Antibiotics Sucess and Failures

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Antibiotics Success and Failures


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Antibiotics Success and Failures :

Dr.T.V.Rao MD Antibiotics Success and Failures


Antibiotics We didn’t have antibiotics before the 1940s. Alexander Fleming helped to develop the first antibiotic from a mold. Antibiotics work to kill infecting bacteria. Natural variations exist within bacterial populations that make some bacteria resistant to antibiotics. Abuse of antibiotics promotes the development of antibiotic-resistant bacteria.

A discovery by accident:

A discovery by accident A fungal spore that the wind might have blown into his lab while Fleming was on vacation in 1928, forever changed the course of medicine... A. Fleming named the substance Penicillin, after the mould Pencillium notatum – but was unable to isolate the substance In the late 1930s and early 1940s, E. Chain & H. Florey managed to produce larger amounts of penecillin, and ran successful trials on mice Nobel prize in 1945

Antibiotic brands:

50 penicillin's 71 cephalosporins 12 tetracycline's 8 aminoglycosides 1 monobactam 5 Carbapenems 9 macrolides 2 streptogramins 3 dihydrofolate reductase inhibitors 1 oxazolidinone 5.5 quinolones Antibiotic brands

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ertapenem tigecyclin daptomicin linezolid telithromicin quinup./dalfop. cefepime ciprofloxacin aztreonam norfloxacin imipenem cefotaxime clavulanic ac. cefuroxime gentamicin cefalotina nalidíxico ac. ampicillin methicilin vancomicin rifampin chlortetracyclin streptomycin pencillin G prontosil The development of anti-infectives … Development of anti-microbials Dr.T.V.Rao MD 5

Antibiotic use and misuse:

Antibiotic use and misuse During the 1940s and 1950s antibiotics were extremely effective They were (and still are) widely prescribed, often for medical conditions that did not require them Antibiotics started to be used in agriculture: dosing cattle with antibiotics increases yield, and battery farming relies on antibiotics to control infection By the 1970s the World was awash with antibiotics.

Evolution of resistance:

Evolution of resistance Antibiotic use represents a strong selection pressure If a population of bacteria with a few resistant individuals is exposed to a lethal antibiotic, the susceptible bacteria will die, but the resistant bacteria will survive In an environment with a lot of antibiotic use, resistance alleles spread rapidly The problem is compounded by horizontal gene transfer and by cross-resistance


Antibiotics Biology and Society About 50% of the antibiotics produced today are used in the livestock industry. What impact does this have on the treatment of human diseases?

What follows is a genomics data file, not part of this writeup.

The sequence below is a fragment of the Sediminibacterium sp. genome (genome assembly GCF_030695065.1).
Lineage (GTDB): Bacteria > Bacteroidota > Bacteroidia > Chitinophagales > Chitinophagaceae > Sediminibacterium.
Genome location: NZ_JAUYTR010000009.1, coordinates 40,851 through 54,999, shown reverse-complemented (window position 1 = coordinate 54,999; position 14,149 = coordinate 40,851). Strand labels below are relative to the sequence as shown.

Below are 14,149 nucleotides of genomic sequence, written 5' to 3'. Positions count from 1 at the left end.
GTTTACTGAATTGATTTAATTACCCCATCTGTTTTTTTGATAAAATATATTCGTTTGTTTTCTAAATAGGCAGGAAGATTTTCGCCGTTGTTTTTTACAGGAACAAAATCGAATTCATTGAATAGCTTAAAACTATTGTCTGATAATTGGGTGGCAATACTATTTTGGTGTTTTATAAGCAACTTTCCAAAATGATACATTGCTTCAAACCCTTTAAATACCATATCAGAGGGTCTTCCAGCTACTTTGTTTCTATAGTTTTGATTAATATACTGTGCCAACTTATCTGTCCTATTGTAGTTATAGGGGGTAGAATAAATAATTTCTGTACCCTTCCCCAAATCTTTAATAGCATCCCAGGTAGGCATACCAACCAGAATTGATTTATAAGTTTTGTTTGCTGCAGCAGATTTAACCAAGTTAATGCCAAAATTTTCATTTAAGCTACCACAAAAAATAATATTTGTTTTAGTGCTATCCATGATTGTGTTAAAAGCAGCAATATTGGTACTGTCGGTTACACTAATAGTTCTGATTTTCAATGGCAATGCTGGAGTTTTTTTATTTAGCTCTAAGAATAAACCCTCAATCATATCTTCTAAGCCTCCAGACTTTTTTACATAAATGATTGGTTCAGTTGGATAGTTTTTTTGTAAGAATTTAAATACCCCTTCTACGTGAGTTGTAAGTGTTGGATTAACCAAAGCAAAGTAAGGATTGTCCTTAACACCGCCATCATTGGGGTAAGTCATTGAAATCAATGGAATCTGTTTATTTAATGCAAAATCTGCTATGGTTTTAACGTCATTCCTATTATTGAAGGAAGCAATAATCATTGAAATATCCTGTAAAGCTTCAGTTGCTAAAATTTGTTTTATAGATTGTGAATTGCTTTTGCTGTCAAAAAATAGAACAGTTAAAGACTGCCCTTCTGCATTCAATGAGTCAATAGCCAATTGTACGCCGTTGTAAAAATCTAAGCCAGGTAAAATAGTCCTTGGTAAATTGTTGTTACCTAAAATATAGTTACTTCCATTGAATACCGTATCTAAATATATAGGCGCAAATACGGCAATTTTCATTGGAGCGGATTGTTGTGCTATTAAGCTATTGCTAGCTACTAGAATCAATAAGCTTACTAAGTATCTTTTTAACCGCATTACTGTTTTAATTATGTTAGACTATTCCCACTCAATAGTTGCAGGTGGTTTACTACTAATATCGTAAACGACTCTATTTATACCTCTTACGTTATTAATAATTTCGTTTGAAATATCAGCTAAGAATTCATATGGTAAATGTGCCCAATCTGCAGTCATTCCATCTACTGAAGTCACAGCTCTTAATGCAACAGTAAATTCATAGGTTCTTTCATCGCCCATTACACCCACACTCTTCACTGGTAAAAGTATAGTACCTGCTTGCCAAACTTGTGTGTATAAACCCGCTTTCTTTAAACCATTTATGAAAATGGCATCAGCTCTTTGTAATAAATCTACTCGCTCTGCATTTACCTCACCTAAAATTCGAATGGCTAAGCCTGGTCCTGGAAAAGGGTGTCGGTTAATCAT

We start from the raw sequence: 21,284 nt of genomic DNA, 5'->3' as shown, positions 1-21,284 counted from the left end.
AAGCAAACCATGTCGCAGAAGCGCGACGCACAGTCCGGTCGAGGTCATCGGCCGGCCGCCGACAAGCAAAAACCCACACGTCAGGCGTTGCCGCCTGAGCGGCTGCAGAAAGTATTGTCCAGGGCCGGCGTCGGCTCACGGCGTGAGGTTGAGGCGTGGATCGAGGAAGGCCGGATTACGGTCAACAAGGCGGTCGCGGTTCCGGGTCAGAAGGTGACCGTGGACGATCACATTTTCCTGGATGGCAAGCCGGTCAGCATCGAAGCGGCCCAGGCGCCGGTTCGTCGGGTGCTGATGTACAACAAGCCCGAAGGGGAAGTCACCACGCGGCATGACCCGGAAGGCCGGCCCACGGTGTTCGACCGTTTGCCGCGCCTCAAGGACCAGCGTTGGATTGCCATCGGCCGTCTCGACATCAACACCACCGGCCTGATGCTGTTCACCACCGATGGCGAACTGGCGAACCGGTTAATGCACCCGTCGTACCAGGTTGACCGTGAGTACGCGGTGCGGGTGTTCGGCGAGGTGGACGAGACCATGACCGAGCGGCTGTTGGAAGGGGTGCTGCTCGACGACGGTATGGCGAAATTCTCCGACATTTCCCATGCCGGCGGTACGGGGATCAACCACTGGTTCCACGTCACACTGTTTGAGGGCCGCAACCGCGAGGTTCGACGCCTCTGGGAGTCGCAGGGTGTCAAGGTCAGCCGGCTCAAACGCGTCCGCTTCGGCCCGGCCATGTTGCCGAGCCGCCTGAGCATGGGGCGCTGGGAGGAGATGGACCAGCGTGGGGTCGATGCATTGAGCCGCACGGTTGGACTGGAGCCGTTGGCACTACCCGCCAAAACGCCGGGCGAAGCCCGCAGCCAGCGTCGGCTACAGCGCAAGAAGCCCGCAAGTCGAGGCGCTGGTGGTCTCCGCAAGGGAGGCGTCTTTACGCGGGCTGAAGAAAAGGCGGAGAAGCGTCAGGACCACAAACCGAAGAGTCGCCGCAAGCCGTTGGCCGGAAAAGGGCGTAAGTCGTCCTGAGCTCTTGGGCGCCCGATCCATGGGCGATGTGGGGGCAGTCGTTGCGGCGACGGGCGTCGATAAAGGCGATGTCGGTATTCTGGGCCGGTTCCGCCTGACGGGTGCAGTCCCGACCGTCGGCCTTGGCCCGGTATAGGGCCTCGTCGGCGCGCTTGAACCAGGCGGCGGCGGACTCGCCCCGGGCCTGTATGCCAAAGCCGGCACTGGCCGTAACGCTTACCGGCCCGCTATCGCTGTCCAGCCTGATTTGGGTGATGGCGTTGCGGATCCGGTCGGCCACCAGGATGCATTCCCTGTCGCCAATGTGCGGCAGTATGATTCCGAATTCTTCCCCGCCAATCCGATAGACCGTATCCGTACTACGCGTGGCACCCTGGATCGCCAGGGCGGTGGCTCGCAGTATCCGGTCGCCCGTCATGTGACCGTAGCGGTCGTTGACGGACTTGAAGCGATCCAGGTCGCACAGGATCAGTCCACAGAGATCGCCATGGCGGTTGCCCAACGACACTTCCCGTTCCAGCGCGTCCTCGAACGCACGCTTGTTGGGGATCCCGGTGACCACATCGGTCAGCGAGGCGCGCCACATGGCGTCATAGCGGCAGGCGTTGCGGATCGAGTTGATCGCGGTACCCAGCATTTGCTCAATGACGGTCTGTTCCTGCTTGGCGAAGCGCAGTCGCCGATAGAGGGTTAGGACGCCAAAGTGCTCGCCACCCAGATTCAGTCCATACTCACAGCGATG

ANTIMICROBIAL RESISTANCE: The role of animal feed antibiotic additives:

ANTIMICROBIAL RESISTANCE : The role of animal feed antibiotic additives 48% of all antibiotics by weight is added to animal feeds to promote growth. Results in low, sub therapeutic levels which are thought to promote resistance. Farm families who own chickens feed tetracycline have an increased incidence of tetracycline resistant fecal flora

Chronology of Development of Antibiotic Resistance:

Chronology of Development of Antibiotic Resistance Antibiotic Year introduced Resistance identified Penicillin 1942 1940 Streptomycin 1947 1947 Tetracycline 1952 1956 Erythromycin 1955 1956 Gentamicin 1967 1970 Vancomycin 1956 1987

Prescribing an antibiotic:

Prescribing an antibiotic Is an antibiotic necessary ? What is the most appropriate antibiotic ? What dose, frequency, route and duration ? Is the treatment effective ?

Antibiotic Prescribing Children real Concern:

Antibiotics were prescribed in 68% of acute respiratory tract visits – and of those, 80% were unnecessary according to CDC guidelines Children are of particular concern because they have the highest rates of antibiotic use. Antibiotic Prescribing Children real Concern

We too Contribute for Creating drug Resistance:

Every time a person takes antibiotics, sensitive bacteria are killed, but resistant germs may be left to grow and multiply. Repeated and improper uses of antibiotics are primary causes of the increase in drug-resistant bacteria. We too Contribute for Creating drug Resistance

Antibiotic Pressure and Resistance in Bacteria What happened to S. aureus ?: